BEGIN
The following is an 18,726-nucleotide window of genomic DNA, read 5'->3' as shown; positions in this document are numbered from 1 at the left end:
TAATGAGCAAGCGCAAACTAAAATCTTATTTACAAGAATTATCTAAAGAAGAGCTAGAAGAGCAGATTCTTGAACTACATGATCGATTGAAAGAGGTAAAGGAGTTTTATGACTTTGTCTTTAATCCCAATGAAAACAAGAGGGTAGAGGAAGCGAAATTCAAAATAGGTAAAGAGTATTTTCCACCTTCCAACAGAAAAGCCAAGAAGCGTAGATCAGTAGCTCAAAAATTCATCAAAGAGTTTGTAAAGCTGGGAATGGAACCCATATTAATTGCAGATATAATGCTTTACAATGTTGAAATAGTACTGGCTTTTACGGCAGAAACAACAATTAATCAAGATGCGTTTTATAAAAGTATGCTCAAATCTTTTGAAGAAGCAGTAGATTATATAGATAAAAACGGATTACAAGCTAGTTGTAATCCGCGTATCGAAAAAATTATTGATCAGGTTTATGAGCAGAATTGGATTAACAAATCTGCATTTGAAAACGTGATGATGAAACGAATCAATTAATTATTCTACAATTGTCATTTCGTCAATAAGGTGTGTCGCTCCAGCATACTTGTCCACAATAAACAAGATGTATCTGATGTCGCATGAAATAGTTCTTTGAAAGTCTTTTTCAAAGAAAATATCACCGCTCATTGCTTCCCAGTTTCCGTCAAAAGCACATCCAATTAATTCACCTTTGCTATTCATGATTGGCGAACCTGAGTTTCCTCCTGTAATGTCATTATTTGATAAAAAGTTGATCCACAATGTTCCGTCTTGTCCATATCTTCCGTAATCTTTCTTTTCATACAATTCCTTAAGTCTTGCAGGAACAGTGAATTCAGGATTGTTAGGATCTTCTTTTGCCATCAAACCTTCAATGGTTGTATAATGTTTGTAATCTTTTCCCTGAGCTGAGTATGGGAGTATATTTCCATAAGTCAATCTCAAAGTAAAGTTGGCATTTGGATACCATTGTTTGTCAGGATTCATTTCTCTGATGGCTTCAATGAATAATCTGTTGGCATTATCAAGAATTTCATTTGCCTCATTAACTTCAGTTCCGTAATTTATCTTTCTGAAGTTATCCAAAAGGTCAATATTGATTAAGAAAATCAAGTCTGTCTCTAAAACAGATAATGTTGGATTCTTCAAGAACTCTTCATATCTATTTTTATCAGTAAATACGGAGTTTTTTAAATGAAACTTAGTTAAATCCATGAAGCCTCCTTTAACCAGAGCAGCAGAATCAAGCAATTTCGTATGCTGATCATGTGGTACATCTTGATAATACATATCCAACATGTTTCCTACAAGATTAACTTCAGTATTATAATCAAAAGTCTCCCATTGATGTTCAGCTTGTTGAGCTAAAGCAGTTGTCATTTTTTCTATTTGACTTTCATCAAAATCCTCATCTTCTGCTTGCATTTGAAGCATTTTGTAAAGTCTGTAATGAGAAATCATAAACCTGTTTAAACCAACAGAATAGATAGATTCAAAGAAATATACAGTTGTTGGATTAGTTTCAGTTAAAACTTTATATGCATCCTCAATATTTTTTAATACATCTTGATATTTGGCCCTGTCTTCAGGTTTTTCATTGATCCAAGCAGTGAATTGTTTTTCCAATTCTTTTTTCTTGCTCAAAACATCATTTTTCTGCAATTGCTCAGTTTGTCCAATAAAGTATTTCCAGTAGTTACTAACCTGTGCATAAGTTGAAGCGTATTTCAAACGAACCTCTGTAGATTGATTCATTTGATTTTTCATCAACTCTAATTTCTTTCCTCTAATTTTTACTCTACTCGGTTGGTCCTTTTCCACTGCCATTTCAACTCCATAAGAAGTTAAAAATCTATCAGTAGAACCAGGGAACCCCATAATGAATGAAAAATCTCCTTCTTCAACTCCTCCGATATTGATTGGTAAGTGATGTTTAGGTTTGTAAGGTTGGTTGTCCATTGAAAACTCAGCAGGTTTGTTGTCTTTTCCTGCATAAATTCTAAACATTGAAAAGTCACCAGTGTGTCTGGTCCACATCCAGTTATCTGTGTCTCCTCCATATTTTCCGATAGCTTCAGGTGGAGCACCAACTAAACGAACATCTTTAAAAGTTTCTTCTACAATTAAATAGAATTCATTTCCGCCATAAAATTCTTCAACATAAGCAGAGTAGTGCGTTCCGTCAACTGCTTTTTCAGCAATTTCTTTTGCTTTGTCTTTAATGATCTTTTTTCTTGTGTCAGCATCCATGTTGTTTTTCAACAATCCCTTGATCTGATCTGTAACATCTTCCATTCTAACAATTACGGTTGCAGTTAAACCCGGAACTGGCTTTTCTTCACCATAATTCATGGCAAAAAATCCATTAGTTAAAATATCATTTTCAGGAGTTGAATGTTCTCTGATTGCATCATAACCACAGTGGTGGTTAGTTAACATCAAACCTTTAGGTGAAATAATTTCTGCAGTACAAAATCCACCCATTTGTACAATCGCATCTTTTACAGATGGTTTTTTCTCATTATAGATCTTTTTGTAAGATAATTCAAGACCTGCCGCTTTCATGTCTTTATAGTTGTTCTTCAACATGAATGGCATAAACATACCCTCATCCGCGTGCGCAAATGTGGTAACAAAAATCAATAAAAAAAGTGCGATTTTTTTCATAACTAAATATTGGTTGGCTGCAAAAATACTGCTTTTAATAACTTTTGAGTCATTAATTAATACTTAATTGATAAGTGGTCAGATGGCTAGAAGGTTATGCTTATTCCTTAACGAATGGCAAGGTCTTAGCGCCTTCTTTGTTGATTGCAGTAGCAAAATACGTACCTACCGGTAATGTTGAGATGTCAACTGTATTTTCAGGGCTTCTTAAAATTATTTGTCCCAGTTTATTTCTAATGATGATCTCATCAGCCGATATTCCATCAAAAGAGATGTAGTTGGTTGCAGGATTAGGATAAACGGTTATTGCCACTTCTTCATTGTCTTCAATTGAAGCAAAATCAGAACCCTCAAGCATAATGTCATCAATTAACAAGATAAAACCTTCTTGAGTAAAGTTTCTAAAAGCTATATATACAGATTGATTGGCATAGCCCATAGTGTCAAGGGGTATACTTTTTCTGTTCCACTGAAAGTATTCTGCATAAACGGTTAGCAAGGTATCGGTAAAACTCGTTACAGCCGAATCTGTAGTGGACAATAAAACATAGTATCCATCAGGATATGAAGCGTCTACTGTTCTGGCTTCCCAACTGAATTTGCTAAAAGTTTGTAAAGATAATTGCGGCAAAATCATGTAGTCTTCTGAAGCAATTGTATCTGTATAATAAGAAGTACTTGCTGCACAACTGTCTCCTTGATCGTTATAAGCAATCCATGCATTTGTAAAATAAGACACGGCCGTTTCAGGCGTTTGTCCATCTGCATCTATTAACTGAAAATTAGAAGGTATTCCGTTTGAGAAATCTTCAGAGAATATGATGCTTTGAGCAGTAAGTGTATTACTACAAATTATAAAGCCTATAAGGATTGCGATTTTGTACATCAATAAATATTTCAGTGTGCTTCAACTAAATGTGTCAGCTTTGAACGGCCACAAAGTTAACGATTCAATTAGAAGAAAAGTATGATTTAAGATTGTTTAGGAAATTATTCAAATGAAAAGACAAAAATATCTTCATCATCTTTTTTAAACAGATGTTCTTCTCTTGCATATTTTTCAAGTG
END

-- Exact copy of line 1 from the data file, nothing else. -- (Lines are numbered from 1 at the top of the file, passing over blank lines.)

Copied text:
The following is an 18,726-nucleotide window of genomic DNA, read 5'->3' as shown; positions in this document are numbered from 1 at the left end: